January 04, 2023

NOAH for All: Preserving Naturally Occurring Affordable Housing for Undocumented Immigrants

Naturally occurring affordable housing (NOAH) is critical to providing safe, stable, and affordable housing for all communities – but takes on outsized importance for undocumented residents.  Subsidized housing nearly always requires that the incomes of residents are verified in order to ensure that public resources are reaching their intended beneficiaries.  An often-overlooked consequence of this income verification process – which calls for residents to provide pay stubs, tax documents, and/or a W-2 – is that undocumented residents who need affordable housing are unwilling or unable to provide such evidence for fear of revealing their citizenship status.  As a result, many subsidized housing solutions aiming to reach low-income residents are entirely out of reach for undocumented populations, making the preservation of NOAH units even more important.

In 2021, NHT was part of a team working to prevent displacement and preserve housing affordability along a new transit corridor in Maryland with a specific focus on protecting NOAH properties at risk of conversion.  Two properties were identified in the course of the work that currently provide nearly 600 units of housing for majority Spanish-speaking families, with an estimated 30-50 percent of residents with undocumented immigration status. The properties were significantly deteriorated, leading the tenants to bring a lawsuit against their unengaged landlord in an effort to prevent possible ownership change, redevelopment, and potential displacement of the current residents. (The residents’ efforts were the subject of several media reports.)  NHT became involved to identify options that would keep the property affordable while improving the condition of the units and recognized that the use of conventional affordable housing resources and tools would put residents at risk.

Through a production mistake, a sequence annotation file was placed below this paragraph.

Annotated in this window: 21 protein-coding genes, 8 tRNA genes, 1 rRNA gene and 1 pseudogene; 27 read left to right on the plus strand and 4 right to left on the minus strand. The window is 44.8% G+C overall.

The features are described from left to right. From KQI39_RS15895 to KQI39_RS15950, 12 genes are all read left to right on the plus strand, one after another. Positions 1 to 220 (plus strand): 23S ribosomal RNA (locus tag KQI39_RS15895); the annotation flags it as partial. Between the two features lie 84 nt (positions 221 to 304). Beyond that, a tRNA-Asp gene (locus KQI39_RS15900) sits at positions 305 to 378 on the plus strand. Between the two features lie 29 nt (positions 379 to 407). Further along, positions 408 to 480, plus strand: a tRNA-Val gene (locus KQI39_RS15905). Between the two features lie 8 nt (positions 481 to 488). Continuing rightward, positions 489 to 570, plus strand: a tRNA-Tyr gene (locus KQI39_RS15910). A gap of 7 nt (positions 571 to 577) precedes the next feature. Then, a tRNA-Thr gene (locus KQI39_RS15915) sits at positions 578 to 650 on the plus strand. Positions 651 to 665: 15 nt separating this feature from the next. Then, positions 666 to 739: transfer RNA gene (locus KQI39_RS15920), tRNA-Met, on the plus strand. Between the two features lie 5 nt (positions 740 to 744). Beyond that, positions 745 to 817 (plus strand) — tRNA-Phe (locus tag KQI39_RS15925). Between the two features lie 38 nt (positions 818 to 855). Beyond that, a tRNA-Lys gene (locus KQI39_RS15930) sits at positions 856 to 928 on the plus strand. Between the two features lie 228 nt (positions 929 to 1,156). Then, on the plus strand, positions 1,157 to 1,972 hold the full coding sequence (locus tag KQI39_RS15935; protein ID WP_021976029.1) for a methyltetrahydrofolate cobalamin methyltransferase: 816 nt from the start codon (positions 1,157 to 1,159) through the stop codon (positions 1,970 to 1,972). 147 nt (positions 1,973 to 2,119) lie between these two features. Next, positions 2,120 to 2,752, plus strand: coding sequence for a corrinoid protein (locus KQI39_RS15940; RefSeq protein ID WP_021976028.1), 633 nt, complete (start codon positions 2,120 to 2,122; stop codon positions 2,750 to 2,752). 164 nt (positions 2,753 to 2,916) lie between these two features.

In the course of seeking to identify creative solutions that best protect undocumented residents of affordable housing, NHT emerged with three clear conclusions that can and should inform the broader affordable housing field.

  1. Developers must engage and cultivate trust with tenants. Any developer seeking to acquire and preserve an affordable housing property should engage with and build a trusting relationship with existing tenants, regardless of the property’s subsidy or residents’ immigration status. Doing so, however, is critically important when purchasing an unassisted property occupied by undocumented residents who face greater barriers to securing safe and affordable housing, and may adopt a more wary stance with regards to sharing personal information with owners or property management. Owners should demonstrate a clear and sustained effort to build trust with tenants so that residents can better understand the new owner and their intentions.  Such a commitment also serves owners’ interests, helping them better learn from residents about pressing issues at the property, such as overcrowding and capital needs. Residents, for example, may not be transparent about the number of people living in their unit with an untrusted source, but new owners need to understand the extent of overcrowding and begin to identify solutions, such as relocating the tenants to a larger unit or placing some of the tenants in an additional unit.